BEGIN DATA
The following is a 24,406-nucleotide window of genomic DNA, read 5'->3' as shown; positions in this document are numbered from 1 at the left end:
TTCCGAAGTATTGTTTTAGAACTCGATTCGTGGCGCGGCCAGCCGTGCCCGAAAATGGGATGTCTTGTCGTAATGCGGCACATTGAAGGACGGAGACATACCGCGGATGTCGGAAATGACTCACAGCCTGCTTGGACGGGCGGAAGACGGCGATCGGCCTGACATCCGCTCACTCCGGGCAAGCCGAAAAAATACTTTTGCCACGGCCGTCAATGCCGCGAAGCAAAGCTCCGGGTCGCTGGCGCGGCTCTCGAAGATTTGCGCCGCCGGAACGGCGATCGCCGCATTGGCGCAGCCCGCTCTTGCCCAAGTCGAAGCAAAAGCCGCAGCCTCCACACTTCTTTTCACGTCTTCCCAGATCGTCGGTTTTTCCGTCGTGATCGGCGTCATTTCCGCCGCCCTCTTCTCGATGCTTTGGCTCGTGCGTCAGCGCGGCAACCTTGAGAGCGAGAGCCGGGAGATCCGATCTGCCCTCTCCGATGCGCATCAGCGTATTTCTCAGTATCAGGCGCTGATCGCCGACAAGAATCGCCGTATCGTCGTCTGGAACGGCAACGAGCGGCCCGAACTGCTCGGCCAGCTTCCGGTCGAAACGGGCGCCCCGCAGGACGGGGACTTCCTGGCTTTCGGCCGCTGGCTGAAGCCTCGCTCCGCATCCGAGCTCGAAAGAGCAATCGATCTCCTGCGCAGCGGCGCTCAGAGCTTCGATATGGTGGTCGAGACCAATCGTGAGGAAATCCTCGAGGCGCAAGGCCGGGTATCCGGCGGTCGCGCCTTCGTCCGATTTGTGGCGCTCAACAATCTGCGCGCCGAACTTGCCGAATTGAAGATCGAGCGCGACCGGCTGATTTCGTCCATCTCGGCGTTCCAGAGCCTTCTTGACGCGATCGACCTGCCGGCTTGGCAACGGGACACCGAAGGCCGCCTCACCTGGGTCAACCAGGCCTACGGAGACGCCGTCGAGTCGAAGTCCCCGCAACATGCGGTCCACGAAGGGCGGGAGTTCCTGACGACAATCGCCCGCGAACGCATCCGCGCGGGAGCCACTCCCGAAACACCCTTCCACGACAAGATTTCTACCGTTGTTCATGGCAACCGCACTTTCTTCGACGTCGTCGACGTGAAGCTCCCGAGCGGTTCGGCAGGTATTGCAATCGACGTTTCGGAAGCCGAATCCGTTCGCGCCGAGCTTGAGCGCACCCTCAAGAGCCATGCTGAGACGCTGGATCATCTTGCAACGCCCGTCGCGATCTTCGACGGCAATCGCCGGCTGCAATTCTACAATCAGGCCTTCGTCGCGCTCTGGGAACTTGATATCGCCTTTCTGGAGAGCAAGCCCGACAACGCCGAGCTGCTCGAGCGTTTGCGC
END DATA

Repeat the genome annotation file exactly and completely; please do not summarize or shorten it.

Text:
The following is a 24,406-nucleotide window of genomic DNA, read 5'->3' as shown; positions in this document are numbered from 1 at the left end:
TTCCGAAGTATTGTTTTAGAACTCGATTCGTGGCGCGGCCAGCCGTGCCCGAAAATGGGATGTCTTGTCGTAATGCGGCACATTGAAGGACGGAGACATACCGCGGATGTCGGAAATGACTCACAGCCTGCTTGGACGGGCGGAAGACGGCGATCGGCCTGACATCCGCTCACTCCGGGCAAGCCGAAAAAATACTTTTGCCACGGCCGTCAATGCCGCGAAGCAAAGCTCCGGGTCGCTGGCGCGGCTCTCGAAGATTTGCGCCGCCGGAACGGCGATCGCCGCATTGGCGCAGCCCGCTCTTGCCCAAGTCGAAGCAAAAGCCGCAGCCTCCACACTTCTTTTCACGTCTTCCCAGATCGTCGGTTTTTCCGTCGTGATCGGCGTCATTTCCGCCGCCCTCTTCTCGATGCTTTGGCTCGTGCGTCAGCGCGGCAACCTTGAGAGCGAGAGCCGGGAGATCCGATCTGCCCTCTCCGATGCGCATCAGCGTATTTCTCAGTATCAGGCGCTGATCGCCGACAAGAATCGCCGTATCGTCGTCTGGAACGGCAACGAGCGGCCCGAACTGCTCGGCCAGCTTCCGGTCGAAACGGGCGCCCCGCAGGACGGGGACTTCCTGGCTTTCGGCCGCTGGCTGAAGCCTCGCTCCGCATCCGAGCTCGAAAGAGCAATCGATCTCCTGCGCAGCGGCGCTCAGAGCTTCGATATGGTGGTCGAGACCAATCGTGAGGAAATCCTCGAGGCGCAAGGCCGGGTATCCGGCGGTCGCGCCTTCGTCCGATTTGTGGCGCTCAACAATCTGCGCGCCGAACTTGCCGAATTGAAGATCGAGCGCGACCGGCTGATTTCGTCCATCTCGGCGTTCCAGAGCCTTCTTGACGCGATCGACCTGCCGGCTTGGCAACGGGACACCGAAGGCCGCCTCACCTGGGTCAACCAGGCCTACGGAGACGCCGTCGAGTCGAAGTCCCCGCAACATGCGGTCCACGAAGGGCGGGAGTTCCTGACGACAATCGCCCGCGAACGCATCCGCGCGGGAGCCACTCCCGAAACACCCTTCCACGACAAGATTTCTACCGTTGTTCATGGCAACCGCACTTTCTTCGACGTCGTCGACGTGAAGCTCCCGAGCGGTTCGGCAGGTATTGCAATCGACGTTTCGGAAGCCGAATCCGTTCGCGCCGAGCTTGAGCGCACCCTCAAGAGCCATGCTGAGACGCTGGATCATCTTGCAACGCCCGTCGCGATCTTCGACGGCAATCGCCGGCTGCAATTCTACAATCAGGCCTTCGTCGCGCTCTGGGAACTTGATATCGCCTTTCTGGAGAGCAAGCCCGACAACGCCGAGCTGCTCGAGCGTTTGCGC